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Frosh week on Lower Field (John Kelsey)

Reimagining Frosh

a/Student Living by

During the first week of September, Montreal’s air was saturated with the enthusiasm, anticipation, and cheer that accompanied McGill’s Orientation Week for incoming first-years. In previous years, McGill’s Frosh has been criticized for its alcohol-centric activities and lack of respect for its surroundings. Building on efforts from past Frosh teams, there were concerted efforts made by Frosh coordinators this year to continue creating an enjoyable atmosphere for both participants and the local community by implementing several new initiatives, activities, and policies.

The gradual shift towards a more inclusive Frosh entailed adding more diverse and non-drinking events to the program. Both Arts and Management Frosh gave students the chance to watch Montreal’s CFL team, the Alouettes, play a game in Molson Stadium. Management students were also invited to cheer during Redbull’s soap box races, an event where local amateur racers build and race their own non-electric vehicles, while Engineering Frosh hosted a dry block party. All Frosh participants had the option to attend a throwback-themed night event with a live band on the same night as the EDM concert at New City Gas, in response to requests for more diverse night events and music selection. Lastly, the beer tent on Lower Field was drastically reduced to lesson the focus on alcohol.

While inclusivity among Frosh participants was important, there was another group of people who were considered thoroughly in the process: The Milton-Parc community. In the past, the area’s residents have had to bear loud cheers, unruly behaviour, and party music at all hours of the day during Frosh Week. This year, policies were implemented to foster a respectful relationship between Frosh and its surrounding environment. Letters were mailed to the members of the Milton-Parc community outling SSMU’s commitment to minimizing disruptions, and offering contact information should disrespectful behaviour arise. Loud and offensive chants were banned from being taught and used, a policy that had been implemented in the past years.  Additionally, a better relationship with the community was cultivated through social events. 

“We organized our first ever potluck barbecue for the Milton-Parc community citizens,” Executive Director of Management Frosh Joshua Schulman, explained. “With regards to the [Service de la Police de la Ville de Montreal], we met with [SPVM] beforehand to explain our schedules to make sure all our participants were safe.”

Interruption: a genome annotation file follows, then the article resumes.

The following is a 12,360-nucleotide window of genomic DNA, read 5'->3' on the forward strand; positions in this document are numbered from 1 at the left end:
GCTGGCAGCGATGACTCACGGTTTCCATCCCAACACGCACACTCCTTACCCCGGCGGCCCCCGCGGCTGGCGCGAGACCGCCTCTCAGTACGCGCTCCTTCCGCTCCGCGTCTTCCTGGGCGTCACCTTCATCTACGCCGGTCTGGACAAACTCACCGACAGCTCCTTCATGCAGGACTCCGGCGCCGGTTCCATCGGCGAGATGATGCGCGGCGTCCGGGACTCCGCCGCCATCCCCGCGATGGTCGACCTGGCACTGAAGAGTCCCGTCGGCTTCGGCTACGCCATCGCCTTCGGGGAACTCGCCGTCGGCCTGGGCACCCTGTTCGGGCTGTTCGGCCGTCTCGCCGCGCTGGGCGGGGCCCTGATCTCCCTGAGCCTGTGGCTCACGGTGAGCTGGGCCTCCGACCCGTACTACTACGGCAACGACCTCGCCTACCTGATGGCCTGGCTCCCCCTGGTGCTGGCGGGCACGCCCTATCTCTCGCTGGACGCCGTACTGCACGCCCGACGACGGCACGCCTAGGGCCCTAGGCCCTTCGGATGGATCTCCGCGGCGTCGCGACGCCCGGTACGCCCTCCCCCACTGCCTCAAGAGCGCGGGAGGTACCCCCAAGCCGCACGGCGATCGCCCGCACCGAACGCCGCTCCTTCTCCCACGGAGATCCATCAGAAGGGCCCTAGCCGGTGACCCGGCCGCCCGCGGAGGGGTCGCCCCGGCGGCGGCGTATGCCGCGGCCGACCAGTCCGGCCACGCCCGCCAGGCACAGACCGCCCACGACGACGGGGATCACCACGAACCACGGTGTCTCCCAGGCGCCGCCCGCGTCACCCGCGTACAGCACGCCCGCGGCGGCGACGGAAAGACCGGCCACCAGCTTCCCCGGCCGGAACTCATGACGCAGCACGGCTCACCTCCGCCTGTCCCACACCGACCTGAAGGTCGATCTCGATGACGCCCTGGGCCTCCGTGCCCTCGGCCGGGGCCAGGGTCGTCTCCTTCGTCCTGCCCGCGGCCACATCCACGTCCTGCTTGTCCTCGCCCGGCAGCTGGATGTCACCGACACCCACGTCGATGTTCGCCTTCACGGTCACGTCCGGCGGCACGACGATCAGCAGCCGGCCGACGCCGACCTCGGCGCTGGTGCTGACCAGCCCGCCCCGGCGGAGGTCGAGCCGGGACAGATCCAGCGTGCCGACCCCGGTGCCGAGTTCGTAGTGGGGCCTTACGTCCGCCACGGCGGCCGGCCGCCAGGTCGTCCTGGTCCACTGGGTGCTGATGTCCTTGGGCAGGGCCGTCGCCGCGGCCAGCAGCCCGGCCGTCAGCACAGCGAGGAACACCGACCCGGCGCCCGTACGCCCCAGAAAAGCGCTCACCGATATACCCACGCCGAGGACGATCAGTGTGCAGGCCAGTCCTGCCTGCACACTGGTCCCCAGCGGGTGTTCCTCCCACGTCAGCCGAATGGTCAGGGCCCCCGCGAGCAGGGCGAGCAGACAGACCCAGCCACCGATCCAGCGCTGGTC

Having classes start on Friday also meant that major changes to the week’s programming needed to be made. In response, there was an extra day of Frosh that made activities more spaced out and with more downtime in the mornings to rest.

“We obviously did not want to incentivize students to not go to class, so we kept all Thursday night events low-key and on the day of class, the only event on Friday was a games and inflatable day on lower field,” Lola Baraldi, Students’ Society of McGill University (SSMU) Vice-President Internal, said. “It was planned so students could trickle in and out between classes […] and faculty-specific events picked up once classes finished […] It led to a lot more alternative and inclusive programming.”

A final addition to Frosh this year was the introduction of Red Frogs at an event. Red Frogs is a peer support network for young people who stay fully sober at events and act as a harm reduction service. They offered  support at social events and educated students on safe partying behaviour. Red Frogs appeared at the majority of Frosh events where they gave out water, granola bars and sunscreen, and provided a safe space to take breaks from the madness of Frosh.

As Frosh continues on its transition from its drinking-centered past to a more inclusive present, organizers and staff hope to keep pushing forward changes that assure Orientation Week remains a positive memory in the minds of future McGill students. 

 

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